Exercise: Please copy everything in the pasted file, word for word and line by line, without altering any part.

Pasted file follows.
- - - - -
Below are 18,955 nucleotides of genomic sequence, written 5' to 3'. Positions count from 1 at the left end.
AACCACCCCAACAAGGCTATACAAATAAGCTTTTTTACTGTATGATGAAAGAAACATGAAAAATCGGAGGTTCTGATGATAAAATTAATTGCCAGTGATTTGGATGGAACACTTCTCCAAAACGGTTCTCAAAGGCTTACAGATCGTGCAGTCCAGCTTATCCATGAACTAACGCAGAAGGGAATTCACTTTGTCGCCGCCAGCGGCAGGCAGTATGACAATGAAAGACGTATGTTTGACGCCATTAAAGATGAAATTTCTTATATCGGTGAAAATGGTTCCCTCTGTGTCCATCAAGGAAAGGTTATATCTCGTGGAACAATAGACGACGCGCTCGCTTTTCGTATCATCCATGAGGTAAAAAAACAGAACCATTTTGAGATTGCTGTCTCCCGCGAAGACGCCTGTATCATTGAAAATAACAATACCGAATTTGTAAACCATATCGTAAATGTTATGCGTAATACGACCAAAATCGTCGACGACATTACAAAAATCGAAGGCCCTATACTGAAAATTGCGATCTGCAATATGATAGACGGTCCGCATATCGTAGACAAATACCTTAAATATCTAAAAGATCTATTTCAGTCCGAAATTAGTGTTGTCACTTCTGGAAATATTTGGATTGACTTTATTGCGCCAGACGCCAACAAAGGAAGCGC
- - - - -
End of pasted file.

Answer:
Below are 18,955 nucleotides of genomic sequence, written 5' to 3'. Positions count from 1 at the left end.
AACCACCCCAACAAGGCTATACAAATAAGCTTTTTTACTGTATGATGAAAGAAACATGAAAAATCGGAGGTTCTGATGATAAAATTAATTGCCAGTGATTTGGATGGAACACTTCTCCAAAACGGTTCTCAAAGGCTTACAGATCGTGCAGTCCAGCTTATCCATGAACTAACGCAGAAGGGAATTCACTTTGTCGCCGCCAGCGGCAGGCAGTATGACAATGAAAGACGTATGTTTGACGCCATTAAAGATGAAATTTCTTATATCGGTGAAAATGGTTCCCTCTGTGTCCATCAAGGAAAGGTTATATCTCGTGGAACAATAGACGACGCGCTCGCTTTTCGTATCATCCATGAGGTAAAAAAACAGAACCATTTTGAGATTGCTGTCTCCCGCGAAGACGCCTGTATCATTGAAAATAACAATACCGAATTTGTAAACCATATCGTAAATGTTATGCGTAATACGACCAAAATCGTCGACGACATTACAAAAATCGAAGGCCCTATACTGAAAATTGCGATCTGCAATATGATAGACGGTCCGCATATCGTAGACAAATACCTTAAATATCTAAAAGATCTATTTCAGTCCGAAATTAGTGTTGTCACTTCTGGAAATATTTGGATTGACTTTATTGCGCCAGACGCCAACAAAGGAAGCGC